City of Grand Junction forced to cut $5.5 million from 2010 budget

City Manager Laurie Kadrich presented $5.5 million in budget cuts Wednesday night to the Grand Junction City Council, and they will take effect immediately.

The council did not need to vote on the proposed cuts or spending deferrals for the city’s 2010 budget for them to be enacted.

Kadrich’s list of 14 items to cut included nixing the Grand Junction’s Neighborhood Services Division and sending code and weed enforcement to other city departments. Two of the city’s three code-enforcement officers have accepted an early-retirement package, and the remaining officer will receive backup help from other city employees with code training when needed, Kadrich said.

The city’s weed-abatement, leaf-pickup and spring-cleaning programs will continue.

The city’s street overlay program, though, will not continue, at least for this year. The city also will refrain from replacing curb gutters and replacing or constructing sidewalks this year, and it will reduce storm-water drainage, line and catch-basin cleaning.

The chipseal program, which revitalizes pavement on city streets, will continue but in a revised fashion. Some neighborhoods may see chipsealing performed in two installments over the next two years instead of the usual single installment.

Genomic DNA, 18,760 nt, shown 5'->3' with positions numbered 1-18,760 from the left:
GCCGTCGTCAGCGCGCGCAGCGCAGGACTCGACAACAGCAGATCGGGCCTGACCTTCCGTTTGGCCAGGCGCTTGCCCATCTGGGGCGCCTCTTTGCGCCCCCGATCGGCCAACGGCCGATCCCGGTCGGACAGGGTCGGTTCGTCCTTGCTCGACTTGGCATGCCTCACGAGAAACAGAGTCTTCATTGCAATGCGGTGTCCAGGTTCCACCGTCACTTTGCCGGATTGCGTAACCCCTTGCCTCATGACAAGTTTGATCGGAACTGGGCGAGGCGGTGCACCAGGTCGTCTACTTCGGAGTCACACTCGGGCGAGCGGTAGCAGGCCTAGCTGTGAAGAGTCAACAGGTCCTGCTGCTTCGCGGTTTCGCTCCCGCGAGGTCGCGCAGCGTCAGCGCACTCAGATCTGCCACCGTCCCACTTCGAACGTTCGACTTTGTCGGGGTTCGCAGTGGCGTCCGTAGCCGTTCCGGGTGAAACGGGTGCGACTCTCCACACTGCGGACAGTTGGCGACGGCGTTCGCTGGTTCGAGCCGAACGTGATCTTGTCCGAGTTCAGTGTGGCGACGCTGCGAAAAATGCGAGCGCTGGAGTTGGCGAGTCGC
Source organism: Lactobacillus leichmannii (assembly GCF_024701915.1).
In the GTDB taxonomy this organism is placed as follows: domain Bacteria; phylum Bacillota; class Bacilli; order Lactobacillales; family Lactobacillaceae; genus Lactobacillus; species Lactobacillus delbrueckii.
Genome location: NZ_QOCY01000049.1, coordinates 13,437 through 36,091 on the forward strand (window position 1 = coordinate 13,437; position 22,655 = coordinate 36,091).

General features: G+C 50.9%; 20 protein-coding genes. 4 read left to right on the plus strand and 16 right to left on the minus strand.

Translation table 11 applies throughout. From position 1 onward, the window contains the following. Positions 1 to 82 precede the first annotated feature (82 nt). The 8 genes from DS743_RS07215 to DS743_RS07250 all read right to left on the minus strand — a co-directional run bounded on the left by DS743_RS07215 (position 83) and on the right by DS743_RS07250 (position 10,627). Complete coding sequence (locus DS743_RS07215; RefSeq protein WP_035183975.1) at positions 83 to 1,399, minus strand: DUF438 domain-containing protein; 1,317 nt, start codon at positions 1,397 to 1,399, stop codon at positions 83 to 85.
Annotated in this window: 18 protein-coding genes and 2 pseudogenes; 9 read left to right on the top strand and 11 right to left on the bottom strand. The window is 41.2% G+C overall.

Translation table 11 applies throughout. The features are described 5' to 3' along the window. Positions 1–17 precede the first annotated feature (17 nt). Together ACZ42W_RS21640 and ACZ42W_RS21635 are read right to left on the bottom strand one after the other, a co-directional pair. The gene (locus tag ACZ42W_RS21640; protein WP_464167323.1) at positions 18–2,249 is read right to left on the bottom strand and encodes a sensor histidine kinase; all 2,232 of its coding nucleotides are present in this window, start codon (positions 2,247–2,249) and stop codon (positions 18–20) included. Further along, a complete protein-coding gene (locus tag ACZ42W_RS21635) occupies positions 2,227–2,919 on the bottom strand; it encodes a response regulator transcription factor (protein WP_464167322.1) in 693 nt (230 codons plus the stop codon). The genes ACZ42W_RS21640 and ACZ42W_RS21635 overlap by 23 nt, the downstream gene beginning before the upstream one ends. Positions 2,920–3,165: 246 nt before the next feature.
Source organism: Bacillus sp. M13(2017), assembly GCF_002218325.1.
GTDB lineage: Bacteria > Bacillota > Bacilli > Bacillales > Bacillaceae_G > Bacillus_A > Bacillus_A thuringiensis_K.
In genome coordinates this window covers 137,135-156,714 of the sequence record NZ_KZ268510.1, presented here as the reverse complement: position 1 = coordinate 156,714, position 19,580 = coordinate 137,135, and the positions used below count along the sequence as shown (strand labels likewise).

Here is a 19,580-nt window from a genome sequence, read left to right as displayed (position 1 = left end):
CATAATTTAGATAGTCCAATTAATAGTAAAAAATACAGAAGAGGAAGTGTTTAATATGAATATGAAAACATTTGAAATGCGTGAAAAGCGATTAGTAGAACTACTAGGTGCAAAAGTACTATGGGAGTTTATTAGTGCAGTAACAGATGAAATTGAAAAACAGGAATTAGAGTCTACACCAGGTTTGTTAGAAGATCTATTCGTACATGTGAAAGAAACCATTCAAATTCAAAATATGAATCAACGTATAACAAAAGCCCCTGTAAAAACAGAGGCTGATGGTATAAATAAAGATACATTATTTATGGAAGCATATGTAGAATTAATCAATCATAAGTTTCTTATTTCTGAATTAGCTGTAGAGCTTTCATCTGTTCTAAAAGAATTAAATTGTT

The city will cut down on advertising, printing, publication, uniform, clothing, training and contract services to save money. It will plant fewer trees this year, reduce overtime and seasonal hours and begin a second round of offering early-retirement packages.

Technology purchases, computer replacements, police-vehicle and firefighting-equipment purchases and other capital costs will be deferred until next year.

The city also will delay paying Mesa State College $500,000 for economic development or paying $200,000 toward a fire station alerting system until at least the fourth quarter of 2010.

The city is making budget cuts because sales tax revenue, a major source of city funding, has been lower than anticipated during the first two months of this year. January sales and use tax revenue was about 20 percent below January 2009 collections, while February was down 16 percent compared with February 2009.

City officials are bracing for multiple scenarios, including a $2.5 million budget gap if revenue picks up to original projections after the first quarter of the year, to a $10.2 million shortfall if every month averages out to be as far below 2009 levels as January was.


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